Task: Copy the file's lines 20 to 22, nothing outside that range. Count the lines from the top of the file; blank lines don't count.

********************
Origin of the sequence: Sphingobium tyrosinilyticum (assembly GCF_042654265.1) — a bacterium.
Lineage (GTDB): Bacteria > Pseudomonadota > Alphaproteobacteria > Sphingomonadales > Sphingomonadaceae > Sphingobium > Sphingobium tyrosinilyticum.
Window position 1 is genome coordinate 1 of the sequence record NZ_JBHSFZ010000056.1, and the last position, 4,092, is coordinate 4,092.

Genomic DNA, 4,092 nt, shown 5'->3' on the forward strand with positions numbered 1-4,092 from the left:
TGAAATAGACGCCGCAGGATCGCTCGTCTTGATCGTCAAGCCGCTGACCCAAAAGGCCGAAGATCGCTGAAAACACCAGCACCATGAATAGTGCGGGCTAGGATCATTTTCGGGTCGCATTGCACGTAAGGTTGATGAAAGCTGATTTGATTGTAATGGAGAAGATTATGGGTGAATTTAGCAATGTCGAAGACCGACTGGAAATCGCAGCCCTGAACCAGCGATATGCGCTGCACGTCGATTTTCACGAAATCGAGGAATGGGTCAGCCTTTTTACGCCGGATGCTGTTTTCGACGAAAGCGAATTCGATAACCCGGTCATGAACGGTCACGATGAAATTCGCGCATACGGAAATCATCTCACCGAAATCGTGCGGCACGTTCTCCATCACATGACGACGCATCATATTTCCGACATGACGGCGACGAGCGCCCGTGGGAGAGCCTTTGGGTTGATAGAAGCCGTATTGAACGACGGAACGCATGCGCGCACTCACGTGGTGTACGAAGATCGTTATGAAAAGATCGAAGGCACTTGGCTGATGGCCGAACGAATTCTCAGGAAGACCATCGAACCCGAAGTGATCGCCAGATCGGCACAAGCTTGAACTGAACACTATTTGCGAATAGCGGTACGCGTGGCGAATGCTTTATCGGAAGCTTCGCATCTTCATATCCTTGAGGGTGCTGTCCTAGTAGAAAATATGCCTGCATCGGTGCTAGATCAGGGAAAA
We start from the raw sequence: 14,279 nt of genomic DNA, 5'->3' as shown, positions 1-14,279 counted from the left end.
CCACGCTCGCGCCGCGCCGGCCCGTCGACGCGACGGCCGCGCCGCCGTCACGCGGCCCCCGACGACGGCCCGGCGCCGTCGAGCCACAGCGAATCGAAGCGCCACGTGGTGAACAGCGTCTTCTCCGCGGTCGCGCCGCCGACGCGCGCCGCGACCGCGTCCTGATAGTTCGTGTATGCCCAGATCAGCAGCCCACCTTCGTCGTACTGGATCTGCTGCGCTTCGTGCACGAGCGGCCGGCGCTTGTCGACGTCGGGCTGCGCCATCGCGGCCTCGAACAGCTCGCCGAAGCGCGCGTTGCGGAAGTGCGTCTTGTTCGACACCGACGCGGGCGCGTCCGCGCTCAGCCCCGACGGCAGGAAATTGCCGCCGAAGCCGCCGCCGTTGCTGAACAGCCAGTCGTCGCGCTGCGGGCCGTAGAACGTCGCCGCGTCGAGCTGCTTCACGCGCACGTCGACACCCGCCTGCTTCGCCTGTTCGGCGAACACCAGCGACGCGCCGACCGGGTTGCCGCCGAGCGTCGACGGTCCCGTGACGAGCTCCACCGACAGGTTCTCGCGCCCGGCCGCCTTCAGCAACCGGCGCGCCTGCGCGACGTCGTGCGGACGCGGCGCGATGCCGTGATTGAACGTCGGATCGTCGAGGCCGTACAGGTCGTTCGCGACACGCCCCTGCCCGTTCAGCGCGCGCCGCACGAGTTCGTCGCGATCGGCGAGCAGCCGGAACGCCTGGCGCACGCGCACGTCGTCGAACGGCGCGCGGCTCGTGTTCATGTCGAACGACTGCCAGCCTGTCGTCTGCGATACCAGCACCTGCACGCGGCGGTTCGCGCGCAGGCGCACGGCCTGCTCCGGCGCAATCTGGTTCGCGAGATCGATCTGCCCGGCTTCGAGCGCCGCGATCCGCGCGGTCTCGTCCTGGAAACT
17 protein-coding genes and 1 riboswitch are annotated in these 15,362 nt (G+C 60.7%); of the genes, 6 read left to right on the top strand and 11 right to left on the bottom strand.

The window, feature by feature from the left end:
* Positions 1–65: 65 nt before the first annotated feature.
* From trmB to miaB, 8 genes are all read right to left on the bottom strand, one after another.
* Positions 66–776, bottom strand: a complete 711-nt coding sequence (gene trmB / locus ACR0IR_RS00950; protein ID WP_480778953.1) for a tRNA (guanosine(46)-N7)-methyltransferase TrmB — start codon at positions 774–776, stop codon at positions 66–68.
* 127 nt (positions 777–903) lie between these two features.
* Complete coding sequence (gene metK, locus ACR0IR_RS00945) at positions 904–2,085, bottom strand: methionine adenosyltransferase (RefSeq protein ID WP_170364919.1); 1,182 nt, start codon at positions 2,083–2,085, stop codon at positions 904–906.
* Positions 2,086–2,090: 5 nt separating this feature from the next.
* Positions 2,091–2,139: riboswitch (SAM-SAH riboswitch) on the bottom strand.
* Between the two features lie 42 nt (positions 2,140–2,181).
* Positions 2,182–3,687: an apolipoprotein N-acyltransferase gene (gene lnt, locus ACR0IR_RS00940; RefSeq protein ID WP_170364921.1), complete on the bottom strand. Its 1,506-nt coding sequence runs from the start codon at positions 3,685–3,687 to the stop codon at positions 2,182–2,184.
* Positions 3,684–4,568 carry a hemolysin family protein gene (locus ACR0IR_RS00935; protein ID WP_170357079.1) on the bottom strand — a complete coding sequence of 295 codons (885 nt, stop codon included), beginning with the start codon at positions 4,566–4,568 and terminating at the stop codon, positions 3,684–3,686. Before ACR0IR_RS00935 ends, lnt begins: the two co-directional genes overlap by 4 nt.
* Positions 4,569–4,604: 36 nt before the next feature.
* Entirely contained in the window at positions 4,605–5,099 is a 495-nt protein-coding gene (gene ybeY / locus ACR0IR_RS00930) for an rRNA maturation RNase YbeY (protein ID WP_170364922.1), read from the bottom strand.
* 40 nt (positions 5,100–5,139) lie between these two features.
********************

* Positions 4,569–4,604: 36 nt before the next feature.
* Entirely contained in the window at positions 4,605–5,099 is a 495-nt protein-coding gene (gene ybeY / locus ACR0IR_RS00930) for an rRNA maturation RNase YbeY (protein ID WP_170364922.1), read from the bottom strand.
* 40 nt (positions 5,100–5,139) lie between these two features.